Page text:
The Innocents Abroad
Writer/entertainer Garrison Keillor (A Prairie Home Companion) on “The Innocents Abroad”: “…one of the best selling travel books of all time.” (The Writer’s Almanac, June 8, 2012)
When you dive into Mark Twain’s (Samuel Clemens’) The Innocents Abroad, you have to be ready to learn more about the unadorned, ungilded reality of 19th century “touring” than you might think you want to learn. This is a tough, literary journey. It was tough for Twain and his fellow “pilgrims”, both religious and otherwise. They set out, on a June day in 1867, to visit major tourist sites in Europe and the near east, including Greece, Turkey, Lebanon, Syria, “the Holy Land”, and Egypt. What Twain records, in often humorous, sometimes grotesque but always fascinating detail, are the day-to-day ups and downs of discovering the truth about people and places. The truths they learn are often far different than their education and rumor have made them preconceive.
This is a voyage of discovery. It’s long and, in places, tiresome. But it’s revelatory about so much. As with some of his other works, Twain includes popular prejudices of his time, which are today considered socially unacceptable. His references to “Indians”, “Negroes” and “infidels” come to mind.
Beyond the lows, though, there are the highs of Twain’s cutting wit and insight as he guides us along the bumpy and often dangerous voyage.
No need to buckle up. Just take it slow, and steady…like the journey itself. (Summary by John Greenman) (19 hr 36 min)
|Chapter 1||18:22||Read by John Greenman|
|Chapters 2-3||17:02||Read by John Greenman|
|Chapters 4-5||29:53||Read by John Greenman|
|Chapters 6-7||38:52||Read by John Greenman|
|Chapters 8-9||24:27||Read by John Greenman|
|Chapters 10-11||26:34||Read by John Greenman|
|Chapters 12-13||43:07||Read by John Greenman|
|Chapters 14-15||40:28||Read by John Greenman|
|Chapters 16-17||30:52||Read by John Greenman|
|Chapters 18-19||47:14||Read by John Greenman|
|Chapters 20-21||30:26||Read by John Greenman|
|Chapter 22||22:21||Read by John Greenman|
|Chapter 23||27:20||Read by John Greenman|
|Chapter 24||19:48||Read by John Greenman|
|Chapter 25||19:47||Read by John Greenman|
|Chapter 26||39:05||Read by John Greenman|
|Chapter 27||25:40||Read by John Greenman|
|Chapter 28||19:02||Read by John Greenman|
|Chapters 29-30||32:30||Read by John Greenman|
|Chapter 31||18:42||Read by John Greenman|
|Chapter 32||29:20||Read by John Greenman|
|Chapter 33||23:26||Read by John Greenman|
|Chapter 34||27:22||Read by John Greenman|
|Chapter 35||11:16||Read by John Greenman|
|Chapter 36-37||31:05||Read by John Greenman|
|Chapter 38||17:43||Read by John Greenman|
|Chapter 39||10:04||Read by John Greenman|
|Chapter 40||20:17||Read by John Greenman|
|Chapter 41||14:31||Read by John Greenman|
|Chapter 42||12:28||Read by John Greenman|
|Chapter 43||13:30||Read by John Greenman|
|Chapter 44||23:27||Read by John Greenman|
|Chapter 45||26:31||Read by John Greenman|
|Chapter 46||18:29||Read by John Greenman|
|Chapter 47||28:04||Read by John Greenman|
|Chapter 48||23:09||Read by John Greenman|
|Chapter 49||21:35||Read by John Greenman|
|Chapter 50||21:45||Read by John Greenman|
|Chapter 51||28:19||Read by John Greenman|
|Chapter 52||13:35||Read by John Greenman|
|Chapter 53||32:22||Read by John Greenman|
|Chapter 54||23:43||Read by John Greenman|
|Chapter 55||36:34||Read by John Greenman|
|Chapter 56||9:53||Read by John Greenman|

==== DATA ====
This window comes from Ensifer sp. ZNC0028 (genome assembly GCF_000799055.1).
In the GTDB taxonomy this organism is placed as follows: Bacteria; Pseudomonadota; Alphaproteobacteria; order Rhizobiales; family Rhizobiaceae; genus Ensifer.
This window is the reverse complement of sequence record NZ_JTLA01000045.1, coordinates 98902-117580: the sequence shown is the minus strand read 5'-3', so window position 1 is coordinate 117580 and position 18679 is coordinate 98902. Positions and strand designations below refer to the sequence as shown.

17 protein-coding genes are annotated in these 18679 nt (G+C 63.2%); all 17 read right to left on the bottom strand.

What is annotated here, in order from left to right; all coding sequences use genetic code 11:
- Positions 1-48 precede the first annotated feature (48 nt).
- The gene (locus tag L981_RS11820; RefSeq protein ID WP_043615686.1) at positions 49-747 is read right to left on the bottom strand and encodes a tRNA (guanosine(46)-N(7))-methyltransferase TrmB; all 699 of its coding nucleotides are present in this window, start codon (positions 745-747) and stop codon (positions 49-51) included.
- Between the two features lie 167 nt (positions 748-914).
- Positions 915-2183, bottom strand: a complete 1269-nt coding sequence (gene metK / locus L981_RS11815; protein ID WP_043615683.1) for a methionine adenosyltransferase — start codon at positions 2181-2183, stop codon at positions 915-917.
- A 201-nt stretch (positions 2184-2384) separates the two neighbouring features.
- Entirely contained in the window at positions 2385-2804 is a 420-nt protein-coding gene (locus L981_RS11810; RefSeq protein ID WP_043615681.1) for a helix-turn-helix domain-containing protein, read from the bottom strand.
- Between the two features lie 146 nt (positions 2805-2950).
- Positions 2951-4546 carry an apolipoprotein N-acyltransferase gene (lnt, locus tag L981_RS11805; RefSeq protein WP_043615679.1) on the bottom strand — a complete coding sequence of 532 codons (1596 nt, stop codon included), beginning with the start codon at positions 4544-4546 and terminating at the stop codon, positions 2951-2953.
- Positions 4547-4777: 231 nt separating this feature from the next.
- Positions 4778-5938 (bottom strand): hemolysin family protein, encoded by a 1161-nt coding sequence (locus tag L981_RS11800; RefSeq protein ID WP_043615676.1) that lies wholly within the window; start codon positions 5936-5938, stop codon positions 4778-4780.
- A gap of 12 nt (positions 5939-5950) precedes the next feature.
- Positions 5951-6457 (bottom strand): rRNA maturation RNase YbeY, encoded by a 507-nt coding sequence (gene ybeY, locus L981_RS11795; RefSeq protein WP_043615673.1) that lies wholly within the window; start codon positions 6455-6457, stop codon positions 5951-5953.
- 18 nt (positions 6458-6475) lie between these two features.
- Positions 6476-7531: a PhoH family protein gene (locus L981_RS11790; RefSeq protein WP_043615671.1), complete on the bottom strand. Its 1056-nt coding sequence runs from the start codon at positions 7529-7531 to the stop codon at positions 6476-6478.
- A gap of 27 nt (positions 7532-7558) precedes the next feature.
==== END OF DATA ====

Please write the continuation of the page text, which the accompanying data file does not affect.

|Chapter 57||17:24||Read by John Greenman|
|Chapter 58||31:52||Read by John Greenman|
|Chapters 59-60||14:03||Read by John Greenman|
|Chapter 61 & Conclusion||22:59||Read by John Greenman|
The innocents abroad
Again, John Greenman, awesome reading! I have to admit, there were times when I was laughing tears. Mark Twain has the most wonderful sense of humor, I thank you for the privilege to listen to these wonderful stories!
this gentleman knows his Twain and does a superb job with adding emotion to the text. best read books by far!
the Innocents Abroad
Mr. Greenman again superbly introduced each chapter to the listeners. His narration is dramatic, lively and funny depending on the situation of each chapter. I enjoyed the entire story twice. Thank you very much.
loved it and listened 3x in a row.
The reader did an excellent job. I traveled to many of the same places between 1990 and 2010 and am so surprised to hear someone describing so many places the same way I experienced them. Although some things have changed and generally less poor the general attitudes and lyrical descriptions in travelogues have stayed the same. I laughed and laughed. This was my first Mark Twain book and I will go on to the next. I love his humor. Thanks for a job well done.
Good book, good reader
A fascinating look at the world as it was in the mid 1800s, complete with the prejudices of the day. Twain's irreverent observations give more believable view of the Mediterranean countries than a guide book of the time might. The reader has done a wonderful job bringing the words to life and captures Twain's dry sarcasm very well.
Absolutely five stars! ( why won't the fifth star lift up?) every mark twain book he reads comes alive in a way that reading doesn't.
an insight into the social morals of the time and enjoyable listen well read.
Grand travelogue rife with hilarity!
I always love the author and the reader has a voice and pace made for reading him. I really enjoy this view of Twain and the world in 1867. This memior shows Twain's humanity and youth- I always see him as a semi serious curmudgeon who wrote things like Huck Finn [which is perfectly fine with me]. His out loud remark of the pretty girl in Paris and her response made me laugh so loud I'd be embarrassed if I had any sense. An educational and funny book- pull up a chaise and loosen your gaiters!